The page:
I’m finally getting around to jotting just a few notes on a two week bike tour I did this past summer. I really enjoyed this bike tour and while this short posting won’t do two weeks and 12 days of riding justice in terms of the experience I’ll at least give a high level perspective on the tour.
Nothing like a map to provide a little context so that’s where I’ll start. As you can see, the tour starts up near the French border in a little town named Roncesvalles and makes its way across northern Spain to Santiago de Compostela. The Camino – literally ‘The Way’ – is historically a Christian pilgrimage route.
These days the Camino has become something of a tourist fav or both hikers and cyclists – whether they’re on a pilgrimage or not. There are many tour companies that’ll help coordinate and plan your way to Santiago. It was also obvious that many along the way were packing everything with them – either on their bike or on their back. Let’s just say I was glad to be on my bike and letting someone else cart the luggage from place to place.
The terrain and architecture change quite a bit as you make your way across the country. At the start in Roncesvlles, the towns and architecture look more alpine than you might otherwise expect but then it is certainly up there in the hills. In fact, upon arrival, it was chilly, wet and foggy. But the morning we left couldn’t have been better weather. I think we lucked out generally. The weather was excellent all along the route. We dodged rain a few times and it was certainly warm a few days but not bad.
The actual Camino route is mostly a trail. Sometimes it’s off road, sometimes it runs along the road and sometimes it is the road. Since we were on road bikes we deviated from the traditional route from time to time.
If you’re going to do the route, I highly recommend you get a credencial. It’s essentially a type of passport and churches and other places along the way have stamps to prove you have made your way along the pilgrimage. Mostly it’s just fun to fill it up with stamps. You have to stop at churches and take a look around, and then sure enough you find someone there to stamp your credencial. In Santiago you can get an official document as proof of your journey.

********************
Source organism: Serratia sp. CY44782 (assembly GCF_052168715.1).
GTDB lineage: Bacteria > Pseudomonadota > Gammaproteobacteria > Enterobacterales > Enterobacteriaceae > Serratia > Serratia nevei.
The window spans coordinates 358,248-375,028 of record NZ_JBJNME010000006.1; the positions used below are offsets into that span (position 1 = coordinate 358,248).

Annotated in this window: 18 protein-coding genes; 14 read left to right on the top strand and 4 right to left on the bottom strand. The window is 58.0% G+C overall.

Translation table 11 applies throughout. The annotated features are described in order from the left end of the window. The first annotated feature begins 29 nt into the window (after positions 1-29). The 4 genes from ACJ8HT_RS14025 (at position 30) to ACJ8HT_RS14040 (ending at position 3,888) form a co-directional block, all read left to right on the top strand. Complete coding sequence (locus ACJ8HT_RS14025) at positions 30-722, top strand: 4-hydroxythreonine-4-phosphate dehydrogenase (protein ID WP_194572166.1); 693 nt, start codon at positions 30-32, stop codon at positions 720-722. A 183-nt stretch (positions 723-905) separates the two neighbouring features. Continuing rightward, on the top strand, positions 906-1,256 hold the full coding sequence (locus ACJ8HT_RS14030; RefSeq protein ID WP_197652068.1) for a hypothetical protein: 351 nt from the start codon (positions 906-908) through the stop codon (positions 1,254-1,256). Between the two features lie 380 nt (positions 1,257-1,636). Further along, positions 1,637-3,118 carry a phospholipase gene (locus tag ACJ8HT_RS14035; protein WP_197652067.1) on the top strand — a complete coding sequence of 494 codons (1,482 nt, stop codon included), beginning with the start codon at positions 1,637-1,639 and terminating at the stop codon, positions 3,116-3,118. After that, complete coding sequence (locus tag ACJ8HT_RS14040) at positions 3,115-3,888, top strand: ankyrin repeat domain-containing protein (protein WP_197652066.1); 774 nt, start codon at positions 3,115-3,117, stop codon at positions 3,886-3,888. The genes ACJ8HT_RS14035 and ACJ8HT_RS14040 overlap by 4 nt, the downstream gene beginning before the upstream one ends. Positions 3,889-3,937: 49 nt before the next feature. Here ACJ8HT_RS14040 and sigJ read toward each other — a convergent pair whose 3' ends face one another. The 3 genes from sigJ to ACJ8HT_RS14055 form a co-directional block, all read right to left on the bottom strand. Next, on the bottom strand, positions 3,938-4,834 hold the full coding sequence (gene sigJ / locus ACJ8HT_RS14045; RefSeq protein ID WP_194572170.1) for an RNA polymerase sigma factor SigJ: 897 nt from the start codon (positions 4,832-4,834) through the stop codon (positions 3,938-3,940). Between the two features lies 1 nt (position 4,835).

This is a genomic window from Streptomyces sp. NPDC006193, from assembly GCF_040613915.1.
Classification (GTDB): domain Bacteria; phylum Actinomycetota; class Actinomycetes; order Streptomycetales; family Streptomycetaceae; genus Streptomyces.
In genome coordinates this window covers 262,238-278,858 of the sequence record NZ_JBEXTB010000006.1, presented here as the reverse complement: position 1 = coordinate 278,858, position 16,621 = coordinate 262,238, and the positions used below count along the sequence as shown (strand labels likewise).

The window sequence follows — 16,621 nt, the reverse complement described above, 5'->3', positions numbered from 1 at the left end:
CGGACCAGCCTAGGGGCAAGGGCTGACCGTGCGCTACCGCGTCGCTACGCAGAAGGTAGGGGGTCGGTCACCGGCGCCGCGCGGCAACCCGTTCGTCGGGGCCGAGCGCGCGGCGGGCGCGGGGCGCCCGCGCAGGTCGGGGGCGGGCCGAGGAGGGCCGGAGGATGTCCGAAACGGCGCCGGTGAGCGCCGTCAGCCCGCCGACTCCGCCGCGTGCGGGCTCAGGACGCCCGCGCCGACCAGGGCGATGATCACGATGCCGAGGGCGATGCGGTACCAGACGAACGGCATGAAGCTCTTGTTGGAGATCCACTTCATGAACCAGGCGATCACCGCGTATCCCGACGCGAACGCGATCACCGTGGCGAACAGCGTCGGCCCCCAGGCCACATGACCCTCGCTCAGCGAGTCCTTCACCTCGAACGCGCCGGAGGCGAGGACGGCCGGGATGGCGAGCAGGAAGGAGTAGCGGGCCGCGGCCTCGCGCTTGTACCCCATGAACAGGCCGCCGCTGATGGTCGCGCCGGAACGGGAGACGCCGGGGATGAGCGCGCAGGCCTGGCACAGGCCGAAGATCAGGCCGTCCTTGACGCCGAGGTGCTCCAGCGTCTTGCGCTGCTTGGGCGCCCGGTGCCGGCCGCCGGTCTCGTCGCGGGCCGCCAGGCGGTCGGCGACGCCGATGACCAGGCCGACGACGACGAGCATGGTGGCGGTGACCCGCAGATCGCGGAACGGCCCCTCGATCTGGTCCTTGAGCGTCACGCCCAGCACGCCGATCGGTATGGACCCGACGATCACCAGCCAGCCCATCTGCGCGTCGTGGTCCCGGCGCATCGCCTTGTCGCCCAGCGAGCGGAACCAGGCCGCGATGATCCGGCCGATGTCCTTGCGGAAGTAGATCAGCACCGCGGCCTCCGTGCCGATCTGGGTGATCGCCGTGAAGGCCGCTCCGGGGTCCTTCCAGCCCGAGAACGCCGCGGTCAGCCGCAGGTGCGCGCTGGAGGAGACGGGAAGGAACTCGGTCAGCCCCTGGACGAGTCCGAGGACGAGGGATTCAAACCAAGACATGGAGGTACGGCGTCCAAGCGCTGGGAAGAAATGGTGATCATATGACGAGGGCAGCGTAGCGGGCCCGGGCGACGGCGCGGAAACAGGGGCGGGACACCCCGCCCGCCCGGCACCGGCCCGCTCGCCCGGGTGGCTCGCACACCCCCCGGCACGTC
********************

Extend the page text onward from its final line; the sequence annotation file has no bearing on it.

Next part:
Had I gone to more effort to chronicle the trip from day to day I might have a lot more notes here. Each day really deserves its own set of notes. Every little town you stop in along the way is interesting.
Though I liked all the places we stopped, I particularly liked going through the Basque and Rioja wine regions. I’ve included a photo of me along the way in that area between Laguardia and Haro. It was one of my favorite routes/days. Low traffic, winding through vineyards with great weather. What more do you want as a cyclist?
The map here plus the stats below that follow came from a little Garmin bike computer I took along. The elevation profile below is telling. While clearly not a flat route, the terrain is not mountainous. We never got over 5000 feet of elevation. But there were days that had a bit more elevation gain.
From left to right, that first spike in the elevation profile was the route into Laguardia.
The tour was done in two week-long editions. You could do either one, or both. I and 4 others did both. The rest of the tour group – another dozen – met us mid way and did the latter half of the route. As you can see from the elevation profile, the 2nd half of the tour had a couple more interesting climbs. That said, only a couple few of us actually did those climbs. The tour group arranged for transport for most on that spike in the middle. Most chose that as a hiking day along the Camino. The climb wasn’t that bad though. And yet I was glad that we went up the direction we did. Note the backside of that mid spike in the elevation profile. It was a very steep descent!
That long and mostly flat section in the middle of the elevation profile was referred to as The Meseta. The inner plateau. It had everything from vineyards, to sunflowers, poppies and wheat fields. Our longest day of 70 miles was on the Meseta. The photo included above in this posting of the open road and wide open spaces was on the Meseta.
You can also see some of the tour group below. One of the guys snapped a good shot of us on our way to the last group dinner.